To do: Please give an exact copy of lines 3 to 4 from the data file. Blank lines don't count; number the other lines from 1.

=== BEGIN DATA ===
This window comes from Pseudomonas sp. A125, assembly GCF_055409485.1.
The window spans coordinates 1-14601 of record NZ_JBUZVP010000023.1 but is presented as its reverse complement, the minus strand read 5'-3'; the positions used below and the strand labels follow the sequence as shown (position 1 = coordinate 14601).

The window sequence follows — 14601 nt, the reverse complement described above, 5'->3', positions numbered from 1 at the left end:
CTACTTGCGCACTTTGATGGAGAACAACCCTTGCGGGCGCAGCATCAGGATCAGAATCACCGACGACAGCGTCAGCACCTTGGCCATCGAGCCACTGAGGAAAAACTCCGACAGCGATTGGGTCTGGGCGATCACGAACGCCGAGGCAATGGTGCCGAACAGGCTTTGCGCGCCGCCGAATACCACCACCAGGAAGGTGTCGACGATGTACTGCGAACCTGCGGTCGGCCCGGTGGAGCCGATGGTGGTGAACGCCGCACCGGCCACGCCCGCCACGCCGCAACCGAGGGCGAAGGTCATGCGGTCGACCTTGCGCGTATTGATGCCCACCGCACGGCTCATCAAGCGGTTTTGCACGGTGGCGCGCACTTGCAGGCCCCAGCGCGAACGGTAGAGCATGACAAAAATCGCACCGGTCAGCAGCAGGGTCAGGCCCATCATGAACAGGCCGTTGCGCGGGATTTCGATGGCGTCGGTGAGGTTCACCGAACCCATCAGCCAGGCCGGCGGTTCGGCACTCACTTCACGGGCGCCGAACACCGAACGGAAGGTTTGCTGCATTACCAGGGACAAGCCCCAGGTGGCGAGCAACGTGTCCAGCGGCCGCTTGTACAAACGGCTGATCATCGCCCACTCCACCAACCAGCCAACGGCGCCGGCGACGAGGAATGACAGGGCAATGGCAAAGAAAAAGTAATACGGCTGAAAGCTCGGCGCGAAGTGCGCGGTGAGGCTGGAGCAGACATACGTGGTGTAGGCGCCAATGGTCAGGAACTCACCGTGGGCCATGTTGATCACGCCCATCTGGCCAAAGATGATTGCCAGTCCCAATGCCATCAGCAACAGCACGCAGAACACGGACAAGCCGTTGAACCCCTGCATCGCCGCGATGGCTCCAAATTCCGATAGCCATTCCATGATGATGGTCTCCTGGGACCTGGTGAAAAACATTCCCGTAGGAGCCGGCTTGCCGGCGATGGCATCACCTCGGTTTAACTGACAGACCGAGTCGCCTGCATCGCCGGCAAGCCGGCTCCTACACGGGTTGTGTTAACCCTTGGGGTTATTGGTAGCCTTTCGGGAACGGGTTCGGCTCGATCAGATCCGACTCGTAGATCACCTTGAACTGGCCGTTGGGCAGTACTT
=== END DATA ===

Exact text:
The window sequence follows — 14601 nt, the reverse complement described above, 5'->3', positions numbered from 1 at the left end:
CTACTTGCGCACTTTGATGGAGAACAACCCTTGCGGGCGCAGCATCAGGATCAGAATCACCGACGACAGCGTCAGCACCTTGGCCATCGAGCCACTGAGGAAAAACTCCGACAGCGATTGGGTCTGGGCGATCACGAACGCCGAGGCAATGGTGCCGAACAGGCTTTGCGCGCCGCCGAATACCACCACCAGGAAGGTGTCGACGATGTACTGCGAACCTGCGGTCGGCCCGGTGGAGCCGATGGTGGTGAACGCCGCACCGGCCACGCCCGCCACGCCGCAACCGAGGGCGAAGGTCATGCGGTCGACCTTGCGCGTATTGATGCCCACCGCACGGCTCATCAAGCGGTTTTGCACGGTGGCGCGCACTTGCAGGCCCCAGCGCGAACGGTAGAGCATGACAAAAATCGCACCGGTCAGCAGCAGGGTCAGGCCCATCATGAACAGGCCGTTGCGCGGGATTTCGATGGCGTCGGTGAGGTTCACCGAACCCATCAGCCAGGCCGGCGGTTCGGCACTCACTTCACGGGCGCCGAACACCGAACGGAAGGTTTGCTGCATTACCAGGGACAAGCCCCAGGTGGCGAGCAACGTGTCCAGCGGCCGCTTGTACAAACGGCTGATCATCGCCCACTCCACCAACCAGCCAACGGCGCCGGCGACGAGGAATGACAGGGCAATGGCAAAGAAAAAGTAATACGGCTGAAAGCTCGGCGCGAAGTGCGCGGTGAGGCTGGAGCAGACATACGTGGTGTAGGCGCCAATGGTCAGGAACTCACCGTGGGCCATGTTGATCACGCCCATCTGGCCAAAGATGATTGCCAGTCCCAATGCCATCAGCAACAGCACGCAGAACACGGACAAGCCGTTGAACCCCTGCATCGCCGCGATGGCTCCAAATTCCGATAGCCATTCCATGATGATGGTCTCCTGGGACCTGGTGAAAAACATTCCCGTAGGAGCCGGCTTGCCGGCGATGGCATCACCTCGGTTTAACTGACAGACCGAGTCGCCTGCATCGCCGGCAAGCCGGCTCCTACACGGGTTGTGTTAACCCTTGGGGTTATTGGTAGCCTTTCGGGAACGGGTTCGGCTCGATCAGATCCGACTCGTAGATCACCTTGAACTGGCCGTTGGGCAGTACTT